Building Boston: A Chat with Robert Verrier of the Architectural Team, Inc.
He's finding new uses for existing buildings and underutilized land throughout the state.
Welcome to Building Boston, where we chat with local developers, builders, architects, and change-makers about our city.
Meet Robert Verrier. He founded the Architectural Team Inc., or TAT, in 1971. The firm works on transforming historical structures like the new Converse HQ at Lovejoy Wharf, the restored Baker Chocolate Factory complex in Dorchester, and more.
My favorite building in Boston’s skyline is…the Custom House Tower in McKinley Square. It was Boston’s first skyscraper, and the city’s tallest building until the Prudential Center came along in the 1960s. The original Custom House structure was built on filled land from the harbor in the 1830s, the tower was added in the 1910s, and after sitting vacant in the 1980s and 1990s, it’s now a popular hotel. I love how the building has changed and evolved over time, just like Boston itself. The Custom House Tower encapsulates our city’s architectural heritage and resourcefulness.
If there’s one thing I could change about Boston, it would be…the Seaport District. Nothing about it says, “Boston!” The city had an opportunity to create a vibrant, mixed-income neighborhood with green space, full waterfront access, and good public transit. Instead, we allowed a chaotic building frenzy. Boston’s history and culture are absent, along with any comprehensive strategy to address potential future challenges like climate resilience or transportation. We can do better, but only if we approach development with a more cohesive vision.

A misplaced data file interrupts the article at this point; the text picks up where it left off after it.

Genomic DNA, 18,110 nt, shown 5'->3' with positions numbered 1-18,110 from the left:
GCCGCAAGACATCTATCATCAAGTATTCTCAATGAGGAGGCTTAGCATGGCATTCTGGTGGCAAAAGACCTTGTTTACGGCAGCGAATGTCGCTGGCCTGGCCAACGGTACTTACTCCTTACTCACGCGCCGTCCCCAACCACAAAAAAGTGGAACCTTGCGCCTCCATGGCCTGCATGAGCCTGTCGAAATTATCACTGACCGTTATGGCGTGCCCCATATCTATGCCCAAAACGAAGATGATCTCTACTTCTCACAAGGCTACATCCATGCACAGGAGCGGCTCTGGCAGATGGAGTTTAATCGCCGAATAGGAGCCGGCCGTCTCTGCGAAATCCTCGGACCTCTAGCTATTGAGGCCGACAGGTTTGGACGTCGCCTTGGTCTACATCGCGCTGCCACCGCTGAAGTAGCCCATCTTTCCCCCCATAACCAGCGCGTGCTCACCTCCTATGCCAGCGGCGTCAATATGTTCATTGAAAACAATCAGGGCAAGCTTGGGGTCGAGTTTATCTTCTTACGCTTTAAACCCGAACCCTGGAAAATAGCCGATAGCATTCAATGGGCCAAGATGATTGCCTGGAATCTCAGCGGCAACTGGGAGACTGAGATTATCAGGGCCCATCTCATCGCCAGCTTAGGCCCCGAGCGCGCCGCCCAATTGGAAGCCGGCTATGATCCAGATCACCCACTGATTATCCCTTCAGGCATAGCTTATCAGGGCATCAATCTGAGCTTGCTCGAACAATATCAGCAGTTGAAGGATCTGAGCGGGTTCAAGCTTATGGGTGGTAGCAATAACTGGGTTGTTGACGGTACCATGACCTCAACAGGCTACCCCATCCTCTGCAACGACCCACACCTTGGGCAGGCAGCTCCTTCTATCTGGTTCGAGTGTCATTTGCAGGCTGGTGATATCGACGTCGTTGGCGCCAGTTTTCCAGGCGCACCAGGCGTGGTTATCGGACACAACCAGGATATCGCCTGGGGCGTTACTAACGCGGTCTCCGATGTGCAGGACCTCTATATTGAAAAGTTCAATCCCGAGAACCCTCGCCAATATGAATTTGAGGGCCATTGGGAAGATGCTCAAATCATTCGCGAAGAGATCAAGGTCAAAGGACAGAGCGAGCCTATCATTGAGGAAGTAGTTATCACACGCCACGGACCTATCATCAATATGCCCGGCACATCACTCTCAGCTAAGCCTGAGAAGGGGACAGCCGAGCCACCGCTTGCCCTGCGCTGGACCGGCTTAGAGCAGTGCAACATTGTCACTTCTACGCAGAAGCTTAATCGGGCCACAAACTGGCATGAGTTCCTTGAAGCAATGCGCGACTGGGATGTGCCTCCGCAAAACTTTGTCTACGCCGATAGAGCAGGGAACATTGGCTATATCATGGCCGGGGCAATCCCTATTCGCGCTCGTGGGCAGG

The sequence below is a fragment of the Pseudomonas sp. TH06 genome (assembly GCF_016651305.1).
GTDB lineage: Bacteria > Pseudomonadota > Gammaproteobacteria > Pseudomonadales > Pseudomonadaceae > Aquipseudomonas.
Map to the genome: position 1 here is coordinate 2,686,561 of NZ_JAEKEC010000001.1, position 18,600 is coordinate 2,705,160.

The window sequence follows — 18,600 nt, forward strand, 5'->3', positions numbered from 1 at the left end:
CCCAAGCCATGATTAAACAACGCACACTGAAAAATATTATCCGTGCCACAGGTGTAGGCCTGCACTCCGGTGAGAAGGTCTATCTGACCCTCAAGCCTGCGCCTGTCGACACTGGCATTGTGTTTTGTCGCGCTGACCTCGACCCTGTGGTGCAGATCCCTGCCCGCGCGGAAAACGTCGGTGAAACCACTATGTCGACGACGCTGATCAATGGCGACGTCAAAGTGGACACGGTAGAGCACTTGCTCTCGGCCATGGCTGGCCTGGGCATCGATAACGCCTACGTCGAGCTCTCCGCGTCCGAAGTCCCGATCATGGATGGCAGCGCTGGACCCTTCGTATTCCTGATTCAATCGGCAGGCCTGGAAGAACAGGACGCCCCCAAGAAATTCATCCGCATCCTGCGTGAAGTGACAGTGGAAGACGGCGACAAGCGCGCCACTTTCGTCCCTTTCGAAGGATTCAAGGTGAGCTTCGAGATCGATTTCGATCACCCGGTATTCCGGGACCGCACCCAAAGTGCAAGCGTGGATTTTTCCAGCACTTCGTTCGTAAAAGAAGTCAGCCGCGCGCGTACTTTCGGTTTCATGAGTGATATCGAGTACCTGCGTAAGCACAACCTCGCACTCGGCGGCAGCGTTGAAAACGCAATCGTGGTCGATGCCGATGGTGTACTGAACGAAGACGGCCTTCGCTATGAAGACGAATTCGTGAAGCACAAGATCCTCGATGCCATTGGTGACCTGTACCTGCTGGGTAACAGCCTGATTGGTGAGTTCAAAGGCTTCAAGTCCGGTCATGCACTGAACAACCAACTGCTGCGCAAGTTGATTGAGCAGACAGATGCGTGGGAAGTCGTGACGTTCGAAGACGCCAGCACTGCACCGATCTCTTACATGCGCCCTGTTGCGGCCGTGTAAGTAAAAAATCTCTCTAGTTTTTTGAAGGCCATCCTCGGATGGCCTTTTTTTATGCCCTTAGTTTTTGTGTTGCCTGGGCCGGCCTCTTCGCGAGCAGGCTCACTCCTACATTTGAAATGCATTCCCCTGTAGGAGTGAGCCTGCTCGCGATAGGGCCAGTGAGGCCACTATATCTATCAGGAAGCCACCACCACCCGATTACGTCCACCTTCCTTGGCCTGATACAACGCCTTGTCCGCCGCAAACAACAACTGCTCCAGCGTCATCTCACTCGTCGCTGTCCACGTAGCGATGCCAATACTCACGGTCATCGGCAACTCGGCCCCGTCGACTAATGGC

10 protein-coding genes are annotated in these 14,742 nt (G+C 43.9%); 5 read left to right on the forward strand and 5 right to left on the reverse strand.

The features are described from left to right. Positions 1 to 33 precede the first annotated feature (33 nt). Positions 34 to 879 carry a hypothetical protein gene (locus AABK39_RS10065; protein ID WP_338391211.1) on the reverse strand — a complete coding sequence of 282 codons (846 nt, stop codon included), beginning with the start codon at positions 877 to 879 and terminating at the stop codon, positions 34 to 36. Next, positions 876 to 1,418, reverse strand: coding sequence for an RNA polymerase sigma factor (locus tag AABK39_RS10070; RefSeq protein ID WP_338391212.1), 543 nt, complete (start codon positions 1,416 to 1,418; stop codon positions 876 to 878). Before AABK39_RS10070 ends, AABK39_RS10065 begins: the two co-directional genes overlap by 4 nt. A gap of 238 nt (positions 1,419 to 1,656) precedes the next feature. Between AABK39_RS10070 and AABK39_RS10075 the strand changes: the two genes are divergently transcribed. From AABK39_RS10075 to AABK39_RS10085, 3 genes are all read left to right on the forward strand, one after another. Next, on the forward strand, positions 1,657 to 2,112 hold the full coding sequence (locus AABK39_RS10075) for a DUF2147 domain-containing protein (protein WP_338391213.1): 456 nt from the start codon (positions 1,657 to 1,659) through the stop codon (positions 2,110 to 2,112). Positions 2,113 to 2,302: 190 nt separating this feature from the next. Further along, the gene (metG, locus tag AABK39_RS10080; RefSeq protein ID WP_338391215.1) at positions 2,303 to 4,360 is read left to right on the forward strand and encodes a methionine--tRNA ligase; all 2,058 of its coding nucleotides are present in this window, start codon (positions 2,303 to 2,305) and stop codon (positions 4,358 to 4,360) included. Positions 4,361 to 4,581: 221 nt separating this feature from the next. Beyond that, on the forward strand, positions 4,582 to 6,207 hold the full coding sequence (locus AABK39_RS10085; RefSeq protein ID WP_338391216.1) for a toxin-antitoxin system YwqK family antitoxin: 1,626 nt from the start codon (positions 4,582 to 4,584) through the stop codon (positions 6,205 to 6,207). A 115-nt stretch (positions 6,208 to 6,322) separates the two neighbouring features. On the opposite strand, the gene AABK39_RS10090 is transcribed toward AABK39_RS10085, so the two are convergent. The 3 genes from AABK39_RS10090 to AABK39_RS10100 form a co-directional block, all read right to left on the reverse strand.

I’m working on…finding new and valuable uses for existing buildings and underutilized land throughout the state. As a firm, we are working on projects as diverse as the renovation of large-scale public housing in South Boston and the repurposing of abandoned mill buildings in Lowell, Fitchburg and Ludlow—there’s so much opportunity to reuse and renew what we already have. You just have to see the potential and possibilities. It’s a challenge, but it’s exciting.
Historic preservation is…a way to understand who we are, what ties us to the past, and what ties us together. A city’s historic fabric reflects its roots and diversity, its growth and its challenges—buildings tell the stories that make a place and its people unique. Just take a walk through our enchanting neighborhoods. From Beacon Hill and Back Bay, to the South End, North End, and Charlestown, these are beautiful and uniquely Boston. There’s a pride that comes from feeling connected to where you live. Celebrating this specialness encourages people to care about and give back to their communities.
In 15 years, I hope Boston will…continue to be mindful and aware of how valuable an asset it has in the city itself, and make innovative choices about using its resources in order to encourage a stronger mix of affordability, diversity and culture.
To help ease the housing crisis, I’m…working with forward-thinking organizations like the Planning Office for Urban Affairs (POUA), part of the Archdiocese of Boston, to find innovative solutions for affordable, workforce, and permanent supportive housing. It’s crucial for housing agencies to keep supporting the developers and architects who are creating these projects in the city and surrounding suburbs. The cost of housing and housing construction is at an all-time high; low- and moderate-income Bostonians are being forced out of the city. The only way we can make a real impact is through working collaboratively to build inclusive and prosperous communities.
Honestly, I hate it when…I realize how fast my grandkids are growing up. I can’t change the passage of time, but that’s why it feels so important to be thoughtful, and to approach development with a long view. This will be their city one day. It makes me proud and hopeful to think that some of the decisions we’re making now can help create a better Boston for the future.